The Art of Memes - revolutionising the Art world

By Kristy MacFarlane

Richard Dawkins “Meme”,  Imgflip, 2016.

Richard Dawkins “Meme”, Imgflip, 2016.

Richard Dawkins, atheist and famous author, first coined the term meme in his seminal work, the Selfish Gene – a word he denoted as meaning; an imitated thing. From there, “memes” swiftly took over the world, in a way he doubtlessly predicted. Now in 2019, we live in an era of memes, it’s impossible to scroll through Facebook without seeing one, and perhaps even harder not to tag your friend in one as you do. It is in this way that memes are spread, like a cold in a crowded lecture theatre, they are passed from student to student until they have reached every corner of the world. Even Dawkins himself has become the focus of his very own terminology, proving that memes are inescapable as a feature of our modern life.

As memes infiltrate much of popular culture, it is unsurprising too that they have infiltrated the art scene. One of the biggest players in this is Classical Art Memes, a Facebook page that has over 5 million followers. When we consider that the Tate Modern has only 1 million followers – we can understand the true reach of memes within the art world. For many people,Classical Art Memes are their only tether to the artistic fold. We might consider the connotations of the art world as “highbrow” and “high class”. Constructed in this is the idea that Art is something unattainable and unwelcoming to those from lower classes. Historically, the art world has functioned this way. High costs of canvases, paints, and free time have made it the leisure of only a select few. In addition, meanings are hidden under intense layers of ambiguity that require research to dissect and much of the subjects in classical works are aristocratic. The average person has no time in their day for art – there are so many other things to be done. Even in our modern-age, works are often incomprehensible and are important only because of the price tag attached to their frame. 

Do You Love Me , Classical Art Memes, 2019.

Do You Love Me, Classical Art Memes, 2019.

Overarching in all of this is a sense that Art is exclusionary, that it exists for a select few. We must deconstruct this and our vehicle for doing so comes in an unlikely disguise: memes. 
Classical Art Memes has broadened the appeal of art and has arguably been more successful than any expensive auction or exhibition. It has taken something “high” and made it tangible, it has taken Art from its lofty position in the clouds and returned it to earth. Memes can be enjoyed by anyone, even those without an understanding of the thousand or so artistic movements that have occurred over our tempestuous history. While enjoyment of Art History memes often come from the combination of often odd-looking figures and relatable text – there is also a benefit. As someone scrolls throughClassical Art Memes, they might see a painting they like. One single painting like the one shown above might invoke an interest, an interest that persists enough to draw that person to an art gallery. Maybe, they pick up a paint-brush, or go to a life drawing class. With more people from a variety of different walks of life interested in art, the Art World will become richer and much more multifaceted.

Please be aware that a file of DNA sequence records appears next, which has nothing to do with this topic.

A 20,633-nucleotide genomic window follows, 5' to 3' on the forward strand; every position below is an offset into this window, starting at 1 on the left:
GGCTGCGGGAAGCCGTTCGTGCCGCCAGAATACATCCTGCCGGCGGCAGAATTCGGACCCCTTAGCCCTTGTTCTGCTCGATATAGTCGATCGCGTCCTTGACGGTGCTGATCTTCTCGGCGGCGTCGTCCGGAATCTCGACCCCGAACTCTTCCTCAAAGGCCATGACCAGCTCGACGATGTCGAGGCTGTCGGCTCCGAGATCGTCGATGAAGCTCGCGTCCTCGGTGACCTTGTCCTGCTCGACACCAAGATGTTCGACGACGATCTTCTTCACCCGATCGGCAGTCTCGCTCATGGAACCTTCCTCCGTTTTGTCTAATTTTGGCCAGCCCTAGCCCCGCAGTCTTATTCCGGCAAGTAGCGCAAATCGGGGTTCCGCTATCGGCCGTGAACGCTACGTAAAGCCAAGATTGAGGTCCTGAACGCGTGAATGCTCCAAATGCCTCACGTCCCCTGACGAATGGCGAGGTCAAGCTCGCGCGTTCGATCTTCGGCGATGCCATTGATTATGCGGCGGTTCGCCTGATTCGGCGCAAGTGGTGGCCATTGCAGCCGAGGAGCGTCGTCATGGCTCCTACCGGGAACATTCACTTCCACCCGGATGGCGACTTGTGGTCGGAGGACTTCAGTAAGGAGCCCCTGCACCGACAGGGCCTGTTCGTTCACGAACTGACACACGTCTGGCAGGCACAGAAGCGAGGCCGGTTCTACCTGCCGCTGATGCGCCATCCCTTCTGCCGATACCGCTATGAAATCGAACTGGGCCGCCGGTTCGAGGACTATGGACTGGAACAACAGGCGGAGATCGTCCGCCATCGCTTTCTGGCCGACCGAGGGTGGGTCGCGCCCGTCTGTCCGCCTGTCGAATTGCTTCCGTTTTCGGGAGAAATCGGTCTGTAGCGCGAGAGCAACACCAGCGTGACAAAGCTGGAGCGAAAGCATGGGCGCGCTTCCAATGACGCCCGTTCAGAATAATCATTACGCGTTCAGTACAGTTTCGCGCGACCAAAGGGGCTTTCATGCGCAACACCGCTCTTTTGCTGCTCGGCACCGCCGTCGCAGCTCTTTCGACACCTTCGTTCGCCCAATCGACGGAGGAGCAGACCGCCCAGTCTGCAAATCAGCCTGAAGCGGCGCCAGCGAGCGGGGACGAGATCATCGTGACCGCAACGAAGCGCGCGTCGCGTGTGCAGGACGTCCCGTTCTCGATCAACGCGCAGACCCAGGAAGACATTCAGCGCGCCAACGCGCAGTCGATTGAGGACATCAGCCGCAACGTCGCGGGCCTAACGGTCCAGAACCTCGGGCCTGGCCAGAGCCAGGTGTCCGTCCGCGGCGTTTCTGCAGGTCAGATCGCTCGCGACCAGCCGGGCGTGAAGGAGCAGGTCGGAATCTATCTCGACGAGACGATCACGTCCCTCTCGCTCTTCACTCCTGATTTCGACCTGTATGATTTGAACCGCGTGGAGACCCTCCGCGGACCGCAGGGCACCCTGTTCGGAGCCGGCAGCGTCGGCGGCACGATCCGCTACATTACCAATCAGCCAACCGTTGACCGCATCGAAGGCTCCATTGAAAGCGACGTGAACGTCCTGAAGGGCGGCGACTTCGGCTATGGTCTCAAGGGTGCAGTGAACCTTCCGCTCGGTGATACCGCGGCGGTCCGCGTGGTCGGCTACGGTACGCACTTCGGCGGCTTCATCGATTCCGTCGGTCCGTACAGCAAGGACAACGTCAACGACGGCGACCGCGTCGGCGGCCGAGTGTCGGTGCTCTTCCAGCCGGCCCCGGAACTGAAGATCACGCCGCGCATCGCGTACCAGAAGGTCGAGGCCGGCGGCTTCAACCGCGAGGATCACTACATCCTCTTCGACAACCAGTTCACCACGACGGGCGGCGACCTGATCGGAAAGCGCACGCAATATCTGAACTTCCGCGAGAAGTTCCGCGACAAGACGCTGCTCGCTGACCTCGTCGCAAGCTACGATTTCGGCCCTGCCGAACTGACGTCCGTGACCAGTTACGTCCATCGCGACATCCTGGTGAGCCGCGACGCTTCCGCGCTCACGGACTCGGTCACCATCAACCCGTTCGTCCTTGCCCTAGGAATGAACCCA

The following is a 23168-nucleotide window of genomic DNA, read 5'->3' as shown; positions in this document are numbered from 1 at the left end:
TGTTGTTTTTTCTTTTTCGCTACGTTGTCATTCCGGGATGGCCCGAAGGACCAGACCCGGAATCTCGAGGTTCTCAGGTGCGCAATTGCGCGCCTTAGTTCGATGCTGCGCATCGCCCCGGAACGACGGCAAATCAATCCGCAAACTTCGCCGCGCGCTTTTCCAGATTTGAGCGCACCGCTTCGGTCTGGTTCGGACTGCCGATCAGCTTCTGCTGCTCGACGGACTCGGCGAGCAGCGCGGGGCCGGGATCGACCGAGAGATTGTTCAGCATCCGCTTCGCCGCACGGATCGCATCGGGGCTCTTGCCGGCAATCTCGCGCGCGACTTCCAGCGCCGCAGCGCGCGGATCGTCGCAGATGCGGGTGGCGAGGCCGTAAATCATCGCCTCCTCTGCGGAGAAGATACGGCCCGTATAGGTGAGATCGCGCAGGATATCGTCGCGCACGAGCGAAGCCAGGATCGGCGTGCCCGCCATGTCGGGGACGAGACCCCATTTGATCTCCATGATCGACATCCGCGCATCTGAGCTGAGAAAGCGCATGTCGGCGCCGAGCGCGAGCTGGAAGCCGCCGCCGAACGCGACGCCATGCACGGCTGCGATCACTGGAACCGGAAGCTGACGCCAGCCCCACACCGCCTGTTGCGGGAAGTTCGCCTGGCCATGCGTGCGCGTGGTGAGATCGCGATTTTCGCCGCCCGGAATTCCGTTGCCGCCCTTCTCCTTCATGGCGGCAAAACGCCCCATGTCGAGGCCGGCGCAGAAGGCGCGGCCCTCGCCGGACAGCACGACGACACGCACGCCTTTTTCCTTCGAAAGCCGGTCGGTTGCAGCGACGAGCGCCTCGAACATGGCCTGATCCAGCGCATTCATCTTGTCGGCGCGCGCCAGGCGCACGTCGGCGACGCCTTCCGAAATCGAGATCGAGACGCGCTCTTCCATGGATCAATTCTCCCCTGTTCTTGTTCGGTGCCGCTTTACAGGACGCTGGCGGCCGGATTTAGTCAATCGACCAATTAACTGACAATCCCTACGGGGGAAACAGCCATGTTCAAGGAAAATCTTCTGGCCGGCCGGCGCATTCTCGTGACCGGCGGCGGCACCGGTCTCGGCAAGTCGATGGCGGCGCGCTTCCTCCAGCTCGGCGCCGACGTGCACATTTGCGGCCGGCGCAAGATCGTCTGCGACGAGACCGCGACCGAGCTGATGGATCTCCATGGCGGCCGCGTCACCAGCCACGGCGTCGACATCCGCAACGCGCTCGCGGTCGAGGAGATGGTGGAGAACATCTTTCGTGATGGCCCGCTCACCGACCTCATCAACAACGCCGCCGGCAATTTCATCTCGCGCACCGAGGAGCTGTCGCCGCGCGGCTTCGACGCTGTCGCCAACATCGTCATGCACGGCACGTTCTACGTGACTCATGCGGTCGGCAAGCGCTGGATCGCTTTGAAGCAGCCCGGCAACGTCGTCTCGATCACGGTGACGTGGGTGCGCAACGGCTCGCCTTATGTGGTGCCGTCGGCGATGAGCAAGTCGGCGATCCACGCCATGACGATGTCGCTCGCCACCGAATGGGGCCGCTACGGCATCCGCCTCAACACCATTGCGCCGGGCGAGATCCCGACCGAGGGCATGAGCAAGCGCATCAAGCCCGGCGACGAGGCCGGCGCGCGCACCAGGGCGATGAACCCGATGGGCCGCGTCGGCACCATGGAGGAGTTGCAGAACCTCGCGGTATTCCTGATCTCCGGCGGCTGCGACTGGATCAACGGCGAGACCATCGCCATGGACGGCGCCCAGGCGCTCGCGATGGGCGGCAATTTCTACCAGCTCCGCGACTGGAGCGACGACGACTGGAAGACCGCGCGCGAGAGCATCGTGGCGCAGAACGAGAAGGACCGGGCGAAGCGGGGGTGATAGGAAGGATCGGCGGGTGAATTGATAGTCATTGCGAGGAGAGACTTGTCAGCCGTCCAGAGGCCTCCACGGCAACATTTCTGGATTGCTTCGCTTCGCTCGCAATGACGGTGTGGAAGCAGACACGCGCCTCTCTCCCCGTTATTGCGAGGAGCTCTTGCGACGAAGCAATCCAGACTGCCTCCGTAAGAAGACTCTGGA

Edinburgh National Gallery , Photograph.

Edinburgh National Gallery, Photograph.

Wouldn’t it be nice for Art Galleries to be places of conversation like the Classical Art Memes page? Places where you could go with your friends and laugh and talk about the works, instead of having an invigilator shush you angrily for coughing too loudly? Art must be opened. Something radical has to be done, or in a few years interest in Art will fade away. Dressed in an adidas hoodie and trainers at the age of twelve; visiting the Edinburgh National Gallery was an intimidating experience. It was an experience that nearly put me off my interest in art. I felt out of place, like I didn’t belong there, and I carried nothing from that experience into my everyday life. Even now enjoying art as I do, I find Classical Art Memes a much more enjoyable way to connect to the artistic fold. I can share it with my friends, I can talk about it, and there’s no tight-lipped lady judging my attire. 

Memes cannot change all of this alone. They can invoke interest, but they cannot sustain it. State schools need to put Michelangelo and Raphael on their Syllabuses. The government needs to fund our hugely-underfunded Art Departments. Art Galleries, while most are largely free, need to become more welcoming and conversational places that people actually want to go to.  The Art World needs a revolution. You can check out Classical Art Memes at


Blackmore, Susan, “The Power of Memes” in The Scientific American, Vol 284, No.4 (October 2000) p.52-62 Accessed on 12/03/2019 Accessed at